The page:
First time buyer advice

What is a property chain?

  • Property processes get complicated when chains are involved. A property chain describes the line of buyers and sellers all linked together because each of them is selling and buying a property from one of the others. The chain begins with someone who is buying not selling (first time buyers, investors etc) and ends with a vendor who is only selling, not buying.

Deposits and finances

  • Your deposit is essentially a wedge of money that goes towards the cost of the property you are buying. Generally, a larger deposit tends to give you access to a wider range of mortgages. Study the amount of deposit you have for your first house and consider the benefits of borrowing some finances from family or selling some assets to get a larger deposit. More often than not, you need to try and save at least 5% to 20% of the cost of the home you’re looking to purchase. For example, if you’re looking to purchase a property for £150,000 you may need to save at least £7,500 as a deposit.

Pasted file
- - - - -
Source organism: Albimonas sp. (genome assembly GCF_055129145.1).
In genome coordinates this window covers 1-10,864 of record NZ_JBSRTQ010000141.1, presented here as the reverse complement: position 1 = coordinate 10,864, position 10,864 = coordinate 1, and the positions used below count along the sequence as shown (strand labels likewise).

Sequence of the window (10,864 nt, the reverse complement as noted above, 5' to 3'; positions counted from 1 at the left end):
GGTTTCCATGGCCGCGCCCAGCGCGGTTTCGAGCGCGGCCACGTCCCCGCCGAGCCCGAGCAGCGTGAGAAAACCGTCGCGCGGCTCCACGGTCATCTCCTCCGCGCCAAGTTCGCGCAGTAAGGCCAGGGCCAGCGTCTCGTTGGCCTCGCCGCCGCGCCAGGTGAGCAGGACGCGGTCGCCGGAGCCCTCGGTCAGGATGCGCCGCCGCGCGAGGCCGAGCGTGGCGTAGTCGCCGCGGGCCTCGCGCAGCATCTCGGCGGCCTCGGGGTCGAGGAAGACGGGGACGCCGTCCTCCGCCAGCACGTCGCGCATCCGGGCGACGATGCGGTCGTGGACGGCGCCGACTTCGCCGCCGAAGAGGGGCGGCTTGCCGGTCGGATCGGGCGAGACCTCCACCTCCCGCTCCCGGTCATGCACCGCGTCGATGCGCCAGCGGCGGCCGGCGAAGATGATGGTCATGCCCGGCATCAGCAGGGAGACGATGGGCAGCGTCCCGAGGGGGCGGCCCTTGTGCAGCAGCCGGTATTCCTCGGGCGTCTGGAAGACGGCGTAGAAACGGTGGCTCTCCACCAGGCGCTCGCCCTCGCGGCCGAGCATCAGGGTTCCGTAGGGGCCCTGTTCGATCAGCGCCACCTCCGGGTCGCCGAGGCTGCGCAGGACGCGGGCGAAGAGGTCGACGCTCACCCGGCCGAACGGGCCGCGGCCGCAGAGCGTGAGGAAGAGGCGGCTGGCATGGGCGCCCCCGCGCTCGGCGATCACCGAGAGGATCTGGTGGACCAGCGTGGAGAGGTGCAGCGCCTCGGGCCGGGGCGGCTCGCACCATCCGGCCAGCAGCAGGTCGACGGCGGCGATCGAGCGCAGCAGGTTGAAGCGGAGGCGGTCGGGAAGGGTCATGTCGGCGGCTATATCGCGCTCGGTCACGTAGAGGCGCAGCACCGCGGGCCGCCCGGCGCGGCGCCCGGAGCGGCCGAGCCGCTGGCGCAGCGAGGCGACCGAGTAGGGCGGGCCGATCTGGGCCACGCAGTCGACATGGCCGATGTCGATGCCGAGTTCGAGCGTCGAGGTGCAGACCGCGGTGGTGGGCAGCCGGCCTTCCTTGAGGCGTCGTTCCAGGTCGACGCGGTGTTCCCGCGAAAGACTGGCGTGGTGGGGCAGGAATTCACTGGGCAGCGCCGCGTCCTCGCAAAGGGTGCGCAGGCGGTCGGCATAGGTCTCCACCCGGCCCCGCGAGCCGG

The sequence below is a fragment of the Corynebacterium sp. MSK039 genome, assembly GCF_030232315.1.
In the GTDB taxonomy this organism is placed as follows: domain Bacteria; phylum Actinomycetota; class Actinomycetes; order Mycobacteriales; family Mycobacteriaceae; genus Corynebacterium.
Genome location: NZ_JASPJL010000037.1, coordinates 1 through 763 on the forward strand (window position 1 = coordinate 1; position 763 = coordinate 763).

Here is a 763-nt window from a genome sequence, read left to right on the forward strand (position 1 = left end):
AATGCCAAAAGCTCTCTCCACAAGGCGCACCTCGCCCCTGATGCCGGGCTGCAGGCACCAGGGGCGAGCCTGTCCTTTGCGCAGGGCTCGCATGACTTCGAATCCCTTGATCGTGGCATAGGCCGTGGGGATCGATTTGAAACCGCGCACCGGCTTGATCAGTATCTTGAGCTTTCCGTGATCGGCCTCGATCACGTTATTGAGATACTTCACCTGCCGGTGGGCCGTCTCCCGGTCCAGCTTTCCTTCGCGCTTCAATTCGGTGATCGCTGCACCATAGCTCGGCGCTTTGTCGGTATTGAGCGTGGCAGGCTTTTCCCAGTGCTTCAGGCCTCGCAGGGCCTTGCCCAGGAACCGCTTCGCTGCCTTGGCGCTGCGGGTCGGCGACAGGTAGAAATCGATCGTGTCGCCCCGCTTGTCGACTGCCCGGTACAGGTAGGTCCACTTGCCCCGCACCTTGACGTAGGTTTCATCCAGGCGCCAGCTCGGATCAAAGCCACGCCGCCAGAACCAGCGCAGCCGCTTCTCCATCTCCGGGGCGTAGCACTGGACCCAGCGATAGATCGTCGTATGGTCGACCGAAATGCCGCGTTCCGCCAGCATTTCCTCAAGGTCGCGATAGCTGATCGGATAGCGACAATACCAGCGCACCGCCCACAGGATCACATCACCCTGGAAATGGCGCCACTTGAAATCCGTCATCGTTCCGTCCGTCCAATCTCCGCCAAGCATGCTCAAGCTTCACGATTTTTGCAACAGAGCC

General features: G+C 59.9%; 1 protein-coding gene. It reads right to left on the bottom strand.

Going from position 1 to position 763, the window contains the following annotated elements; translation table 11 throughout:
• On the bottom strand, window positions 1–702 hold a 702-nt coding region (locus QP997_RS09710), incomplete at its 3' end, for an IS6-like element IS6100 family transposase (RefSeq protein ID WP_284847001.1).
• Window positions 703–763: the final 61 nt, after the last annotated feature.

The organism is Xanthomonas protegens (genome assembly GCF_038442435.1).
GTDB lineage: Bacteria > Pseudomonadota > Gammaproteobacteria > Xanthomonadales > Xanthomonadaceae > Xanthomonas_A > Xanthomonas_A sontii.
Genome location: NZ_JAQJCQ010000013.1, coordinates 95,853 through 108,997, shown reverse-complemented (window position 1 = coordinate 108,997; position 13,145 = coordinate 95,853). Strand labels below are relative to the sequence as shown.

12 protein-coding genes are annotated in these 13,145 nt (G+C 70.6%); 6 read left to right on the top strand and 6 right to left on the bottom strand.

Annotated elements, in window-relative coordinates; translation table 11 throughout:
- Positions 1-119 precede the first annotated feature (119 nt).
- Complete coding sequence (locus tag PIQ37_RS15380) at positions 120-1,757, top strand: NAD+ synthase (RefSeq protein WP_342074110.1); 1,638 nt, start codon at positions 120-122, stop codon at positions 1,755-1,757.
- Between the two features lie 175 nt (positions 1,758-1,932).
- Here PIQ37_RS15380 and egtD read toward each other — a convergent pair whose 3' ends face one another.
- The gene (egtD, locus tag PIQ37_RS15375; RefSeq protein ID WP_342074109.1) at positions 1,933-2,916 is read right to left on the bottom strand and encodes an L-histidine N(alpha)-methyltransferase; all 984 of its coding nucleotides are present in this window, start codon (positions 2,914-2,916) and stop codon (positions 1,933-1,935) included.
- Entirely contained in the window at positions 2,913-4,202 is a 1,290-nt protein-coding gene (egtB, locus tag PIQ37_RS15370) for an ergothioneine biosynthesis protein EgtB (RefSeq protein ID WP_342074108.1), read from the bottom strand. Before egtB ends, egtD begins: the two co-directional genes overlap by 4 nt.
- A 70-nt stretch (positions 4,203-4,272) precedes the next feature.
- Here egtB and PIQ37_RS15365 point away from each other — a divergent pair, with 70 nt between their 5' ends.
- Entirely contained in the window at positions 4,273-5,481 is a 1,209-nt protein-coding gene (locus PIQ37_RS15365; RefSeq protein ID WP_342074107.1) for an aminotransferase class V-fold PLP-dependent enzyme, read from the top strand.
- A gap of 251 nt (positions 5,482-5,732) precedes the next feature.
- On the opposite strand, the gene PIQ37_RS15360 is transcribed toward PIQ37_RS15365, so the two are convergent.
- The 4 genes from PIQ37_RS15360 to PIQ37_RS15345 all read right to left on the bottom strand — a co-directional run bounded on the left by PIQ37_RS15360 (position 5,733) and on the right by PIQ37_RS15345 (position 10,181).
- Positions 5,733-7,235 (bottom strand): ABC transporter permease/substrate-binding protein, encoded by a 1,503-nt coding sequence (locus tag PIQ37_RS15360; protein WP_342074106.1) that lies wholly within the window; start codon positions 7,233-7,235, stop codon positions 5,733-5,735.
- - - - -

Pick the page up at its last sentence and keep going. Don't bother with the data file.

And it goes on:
Mortgages

  • A mortgage is a loan to buy property or land. The loan is secured against the property until it is fully paid off. If you cannot keep up with your repayments, the lender can repossess (take back) your home and sell it to get their money back.

  • Think about what you can afford. When considering your monthly repayments, think about the running costs of owning a home such as household bills, council tax, insurance and maintenance. When applying for a mortgage, lenders will want to see proof of your income and certain expenditure, and if you have any debts. Lenders also need to be assured that you can keep up repayments if interest rates rise.

Mortgage in principle


We recommend securing a 'mortgage in principle' before offering to purchase a property. Having a decision in principle shows that you can, in theory, afford to buy the property. This could make you a more attractive buyer and stand you apart from other prospective buyers.


What is a mortgage in principle?


A mortgage in principle, also known as a 'decision in principle', a 'mortgage promise' or an 'agreement in principle', is a certificate or statement from a lender to say that, ‘in principle’, they would lend you a certain amount.


How do I get a mortgage in principle?


To obtain a mortgage in principle, you can approach a mortgage lender directly or via a mortgage broker. This can be done online, by telephone or in person. We personally recommend having a face to face consultation as this is an important decision.